Our Charism

Our Charism

When St. Benedict started his first community in Nursia, Italy; he purposefully separated his members from the world in a monastery so the brothers could learn of the love of God and how to live in Christian community without the distractions and temptations of the World. His Rule and the separation of the monastery became the standard for men and women who seek to have a special relationship with God for almost 1500 years. In 1992, our founder raised this question: Does a person in the 21st century need to be sequestered in a monastic setting to be part of a Christian community in the Benedictine tradition? He felt the answer was “No”, so he founded the Companions of St. Luke. Although we do not own a monastery, through a vigorous formation program, each member has learned to live into a ‘monastery of the heart’, where each of us practice the discipline of prayer, study and work in our own homes and at our jobs.

As Christians, we made a covenant with God through our Baptism:

  • To continue in the Apostle’s teaching and fellowship, in the breaking of bread, and in the prayers.
  • To persevere in resisting evil, and, whenever we fall into sin, repent and return to the Lord.
  • To proclaim by word and example the Good News of God in Christ.
  • To seek and serve Christ in all persons, loving our neighbor as ourselves.
  • To strive for justice and peace among all people, and respect the dignity of every human being.

The threefold Benedictine vow calls each Companion to a life of conversion and, through conversion, a life of reconciliation and healing with God and our neighbor. For members of The Companions of St. Luke, the Rule of St. Benedict is our rule of life. Therefore, the Rule is for us the full expression of our attempt to live into our Baptismal Vows. The Benedictine charism is and always has been a life devoted to Christ. Nothing, says our Holy Father Benedict, is to be preferred to the love of Christ, to the work of God, (prayer, meditation and study) and participation at the Eucharist.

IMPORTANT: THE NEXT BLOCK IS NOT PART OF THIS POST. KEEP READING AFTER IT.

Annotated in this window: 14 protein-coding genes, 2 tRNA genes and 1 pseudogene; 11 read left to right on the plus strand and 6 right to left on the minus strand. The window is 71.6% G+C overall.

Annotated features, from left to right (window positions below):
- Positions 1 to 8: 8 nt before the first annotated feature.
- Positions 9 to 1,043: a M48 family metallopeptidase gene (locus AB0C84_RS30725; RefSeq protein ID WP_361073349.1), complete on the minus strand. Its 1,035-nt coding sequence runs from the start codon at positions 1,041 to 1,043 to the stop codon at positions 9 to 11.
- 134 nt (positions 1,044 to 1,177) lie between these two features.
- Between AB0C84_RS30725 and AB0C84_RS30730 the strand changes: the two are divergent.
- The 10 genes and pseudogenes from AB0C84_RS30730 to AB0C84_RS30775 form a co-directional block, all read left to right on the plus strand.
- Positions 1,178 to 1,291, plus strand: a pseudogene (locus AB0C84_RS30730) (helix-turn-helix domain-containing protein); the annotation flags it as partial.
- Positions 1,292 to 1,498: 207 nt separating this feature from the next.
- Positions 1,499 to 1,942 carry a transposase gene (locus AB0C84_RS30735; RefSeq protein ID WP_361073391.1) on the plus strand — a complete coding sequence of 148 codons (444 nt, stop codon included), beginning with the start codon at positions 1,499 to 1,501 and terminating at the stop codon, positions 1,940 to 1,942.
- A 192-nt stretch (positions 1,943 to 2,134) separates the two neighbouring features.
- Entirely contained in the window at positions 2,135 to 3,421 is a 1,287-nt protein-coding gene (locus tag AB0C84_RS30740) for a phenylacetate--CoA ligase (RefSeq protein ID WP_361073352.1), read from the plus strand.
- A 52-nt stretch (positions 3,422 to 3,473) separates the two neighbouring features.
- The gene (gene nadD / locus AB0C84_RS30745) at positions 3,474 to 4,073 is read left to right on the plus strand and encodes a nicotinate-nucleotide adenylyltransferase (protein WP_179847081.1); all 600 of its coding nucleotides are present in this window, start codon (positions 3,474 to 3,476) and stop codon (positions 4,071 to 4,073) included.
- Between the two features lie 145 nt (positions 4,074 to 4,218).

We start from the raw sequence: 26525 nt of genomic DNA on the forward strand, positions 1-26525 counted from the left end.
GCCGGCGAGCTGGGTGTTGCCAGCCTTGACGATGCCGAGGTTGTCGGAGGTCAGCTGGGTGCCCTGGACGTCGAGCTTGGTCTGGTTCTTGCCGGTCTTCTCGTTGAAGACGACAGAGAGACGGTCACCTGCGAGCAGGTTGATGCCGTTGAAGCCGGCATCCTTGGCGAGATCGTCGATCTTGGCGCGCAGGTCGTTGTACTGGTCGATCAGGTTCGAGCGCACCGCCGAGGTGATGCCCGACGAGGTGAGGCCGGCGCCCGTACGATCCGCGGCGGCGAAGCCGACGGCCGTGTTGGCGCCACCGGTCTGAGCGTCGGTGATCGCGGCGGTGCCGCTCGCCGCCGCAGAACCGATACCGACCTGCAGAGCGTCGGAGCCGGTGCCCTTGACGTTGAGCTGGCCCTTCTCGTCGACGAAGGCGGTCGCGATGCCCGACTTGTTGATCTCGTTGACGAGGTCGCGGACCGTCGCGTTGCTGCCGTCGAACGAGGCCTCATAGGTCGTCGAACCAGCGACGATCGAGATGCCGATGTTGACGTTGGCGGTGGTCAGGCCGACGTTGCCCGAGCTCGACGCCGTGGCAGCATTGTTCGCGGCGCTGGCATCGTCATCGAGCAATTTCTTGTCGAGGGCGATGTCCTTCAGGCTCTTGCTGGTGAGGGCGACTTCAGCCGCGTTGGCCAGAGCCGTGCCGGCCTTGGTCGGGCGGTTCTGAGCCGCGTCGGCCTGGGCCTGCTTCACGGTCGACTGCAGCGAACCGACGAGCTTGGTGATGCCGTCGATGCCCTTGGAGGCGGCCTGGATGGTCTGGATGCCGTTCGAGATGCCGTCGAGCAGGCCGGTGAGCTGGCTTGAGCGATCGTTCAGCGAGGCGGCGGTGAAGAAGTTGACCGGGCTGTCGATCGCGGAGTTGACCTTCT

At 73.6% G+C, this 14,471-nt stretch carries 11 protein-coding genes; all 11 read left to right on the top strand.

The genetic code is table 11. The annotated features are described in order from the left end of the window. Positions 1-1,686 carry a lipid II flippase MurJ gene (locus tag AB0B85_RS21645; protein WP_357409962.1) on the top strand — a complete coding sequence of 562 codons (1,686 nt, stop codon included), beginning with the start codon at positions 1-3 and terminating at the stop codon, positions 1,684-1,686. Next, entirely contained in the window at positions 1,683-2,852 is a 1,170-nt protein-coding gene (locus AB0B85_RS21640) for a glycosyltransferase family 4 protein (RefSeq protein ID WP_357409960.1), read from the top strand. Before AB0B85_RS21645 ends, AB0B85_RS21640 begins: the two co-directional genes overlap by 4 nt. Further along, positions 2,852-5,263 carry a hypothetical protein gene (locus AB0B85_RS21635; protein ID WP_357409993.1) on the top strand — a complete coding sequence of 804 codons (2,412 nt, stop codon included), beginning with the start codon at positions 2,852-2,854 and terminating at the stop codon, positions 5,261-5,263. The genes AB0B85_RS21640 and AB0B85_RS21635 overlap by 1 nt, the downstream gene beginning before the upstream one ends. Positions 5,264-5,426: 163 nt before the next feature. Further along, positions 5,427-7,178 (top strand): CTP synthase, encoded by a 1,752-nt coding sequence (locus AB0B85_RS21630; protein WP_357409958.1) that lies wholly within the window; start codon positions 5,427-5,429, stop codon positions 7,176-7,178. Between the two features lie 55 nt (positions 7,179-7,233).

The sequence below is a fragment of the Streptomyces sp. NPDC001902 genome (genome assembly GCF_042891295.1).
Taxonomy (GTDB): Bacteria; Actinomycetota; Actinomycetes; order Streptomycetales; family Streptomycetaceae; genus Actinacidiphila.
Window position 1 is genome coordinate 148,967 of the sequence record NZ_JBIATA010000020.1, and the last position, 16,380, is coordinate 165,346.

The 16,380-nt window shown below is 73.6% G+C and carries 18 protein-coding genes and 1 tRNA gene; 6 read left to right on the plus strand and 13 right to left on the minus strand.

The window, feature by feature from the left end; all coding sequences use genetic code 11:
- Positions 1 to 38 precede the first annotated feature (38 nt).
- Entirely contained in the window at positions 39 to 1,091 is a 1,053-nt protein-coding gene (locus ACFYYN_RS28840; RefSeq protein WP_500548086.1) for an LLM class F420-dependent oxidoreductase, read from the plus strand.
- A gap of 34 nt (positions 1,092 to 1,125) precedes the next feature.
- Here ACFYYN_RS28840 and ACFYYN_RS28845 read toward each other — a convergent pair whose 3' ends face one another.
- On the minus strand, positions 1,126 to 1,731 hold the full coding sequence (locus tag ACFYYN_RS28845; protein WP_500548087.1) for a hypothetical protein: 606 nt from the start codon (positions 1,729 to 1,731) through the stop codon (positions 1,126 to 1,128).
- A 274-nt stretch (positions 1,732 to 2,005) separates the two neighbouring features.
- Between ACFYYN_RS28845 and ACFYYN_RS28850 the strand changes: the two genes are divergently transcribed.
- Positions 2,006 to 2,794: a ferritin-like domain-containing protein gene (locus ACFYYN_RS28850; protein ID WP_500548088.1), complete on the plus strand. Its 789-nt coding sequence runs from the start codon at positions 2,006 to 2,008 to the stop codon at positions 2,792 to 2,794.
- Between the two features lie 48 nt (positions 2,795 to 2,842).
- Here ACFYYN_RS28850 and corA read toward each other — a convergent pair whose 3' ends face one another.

The threefold Benedictine vow calls each Companion to a life of conversion and, through conversion, a life of reconciliation and healing with God and our neighbor. In the spirit of our Patron St. Luke, we all try to bring healing by seeing Christ in all persons and through contemplative prayer for a wounded world.

Here is love, wide as the ocean,
Mercies, boundless like the sea!
Prince of life in anguish dying –
Dying thus to set us free.
Who His love can but remember?
Who His Name can but adore?
Ne’er such love can be forgotten
While heaven lasts for evermore.

– Ancient Celtic poem

Finally, in Chapter 4 of the Rule, St. Benedict encourages his followers to “relieve the lot of the poor, clothe the naked, visit the sick, bury the dead and console the sorrowing.” These “tools for good works” are a call for each of us as Benedictines to actively practice the commitment made to God through our Baptism. Each Companion determines, based on their own skills and interests, how these “tools for good works” will be practiced in their own lives. Our ministries take various forms as we are called to serve in our local church communities.